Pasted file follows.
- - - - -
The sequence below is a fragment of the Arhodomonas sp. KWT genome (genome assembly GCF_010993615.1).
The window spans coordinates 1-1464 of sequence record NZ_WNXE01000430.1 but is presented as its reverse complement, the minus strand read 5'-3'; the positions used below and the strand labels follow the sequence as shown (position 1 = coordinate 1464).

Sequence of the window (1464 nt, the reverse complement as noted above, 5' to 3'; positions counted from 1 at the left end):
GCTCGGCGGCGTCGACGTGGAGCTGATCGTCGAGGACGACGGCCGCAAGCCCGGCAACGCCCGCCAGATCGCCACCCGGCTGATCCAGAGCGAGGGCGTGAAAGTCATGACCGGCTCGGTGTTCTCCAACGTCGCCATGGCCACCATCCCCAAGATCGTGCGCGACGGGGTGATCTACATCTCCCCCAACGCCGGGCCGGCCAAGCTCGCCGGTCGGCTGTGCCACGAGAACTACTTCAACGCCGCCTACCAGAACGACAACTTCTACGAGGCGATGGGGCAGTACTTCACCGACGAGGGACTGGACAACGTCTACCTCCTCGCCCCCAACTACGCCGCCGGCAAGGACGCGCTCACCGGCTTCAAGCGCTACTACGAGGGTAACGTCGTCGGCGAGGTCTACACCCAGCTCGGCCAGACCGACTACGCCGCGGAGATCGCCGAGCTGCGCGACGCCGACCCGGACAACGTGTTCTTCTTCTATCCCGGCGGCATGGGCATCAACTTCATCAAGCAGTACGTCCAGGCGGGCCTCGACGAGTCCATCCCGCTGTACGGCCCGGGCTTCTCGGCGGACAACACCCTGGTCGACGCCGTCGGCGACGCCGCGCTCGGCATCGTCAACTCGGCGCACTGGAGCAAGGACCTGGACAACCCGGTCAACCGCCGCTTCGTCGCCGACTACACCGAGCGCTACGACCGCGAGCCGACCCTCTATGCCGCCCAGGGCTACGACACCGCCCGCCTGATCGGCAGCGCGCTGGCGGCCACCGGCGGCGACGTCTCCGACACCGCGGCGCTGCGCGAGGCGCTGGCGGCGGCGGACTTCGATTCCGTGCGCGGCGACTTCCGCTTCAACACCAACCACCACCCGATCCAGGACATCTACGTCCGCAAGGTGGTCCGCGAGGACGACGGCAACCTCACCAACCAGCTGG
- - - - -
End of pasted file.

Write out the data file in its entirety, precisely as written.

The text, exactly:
The sequence below is a fragment of the Arhodomonas sp. KWT genome (genome assembly GCF_010993615.1).
The window spans coordinates 1-1464 of sequence record NZ_WNXE01000430.1 but is presented as its reverse complement, the minus strand read 5'-3'; the positions used below and the strand labels follow the sequence as shown (position 1 = coordinate 1464).

Sequence of the window (1464 nt, the reverse complement as noted above, 5' to 3'; positions counted from 1 at the left end):
GCTCGGCGGCGTCGACGTGGAGCTGATCGTCGAGGACGACGGCCGCAAGCCCGGCAACGCCCGCCAGATCGCCACCCGGCTGATCCAGAGCGAGGGCGTGAAAGTCATGACCGGCTCGGTGTTCTCCAACGTCGCCATGGCCACCATCCCCAAGATCGTGCGCGACGGGGTGATCTACATCTCCCCCAACGCCGGGCCGGCCAAGCTCGCCGGTCGGCTGTGCCACGAGAACTACTTCAACGCCGCCTACCAGAACGACAACTTCTACGAGGCGATGGGGCAGTACTTCACCGACGAGGGACTGGACAACGTCTACCTCCTCGCCCCCAACTACGCCGCCGGCAAGGACGCGCTCACCGGCTTCAAGCGCTACTACGAGGGTAACGTCGTCGGCGAGGTCTACACCCAGCTCGGCCAGACCGACTACGCCGCGGAGATCGCCGAGCTGCGCGACGCCGACCCGGACAACGTGTTCTTCTTCTATCCCGGCGGCATGGGCATCAACTTCATCAAGCAGTACGTCCAGGCGGGCCTCGACGAGTCCATCCCGCTGTACGGCCCGGGCTTCTCGGCGGACAACACCCTGGTCGACGCCGTCGGCGACGCCGCGCTCGGCATCGTCAACTCGGCGCACTGGAGCAAGGACCTGGACAACCCGGTCAACCGCCGCTTCGTCGCCGACTACACCGAGCGCTACGACCGCGAGCCGACCCTCTATGCCGCCCAGGGCTACGACACCGCCCGCCTGATCGGCAGCGCGCTGGCGGCCACCGGCGGCGACGTCTCCGACACCGCGGCGCTGCGCGAGGCGCTGGCGGCGGCGGACTTCGATTCCGTGCGCGGCGACTTCCGCTTCAACACCAACCACCACCCGATCCAGGACATCTACGTCCGCAAGGTGGTCCGCGAGGACGACGGCAACCTCACCAACCAGCTGG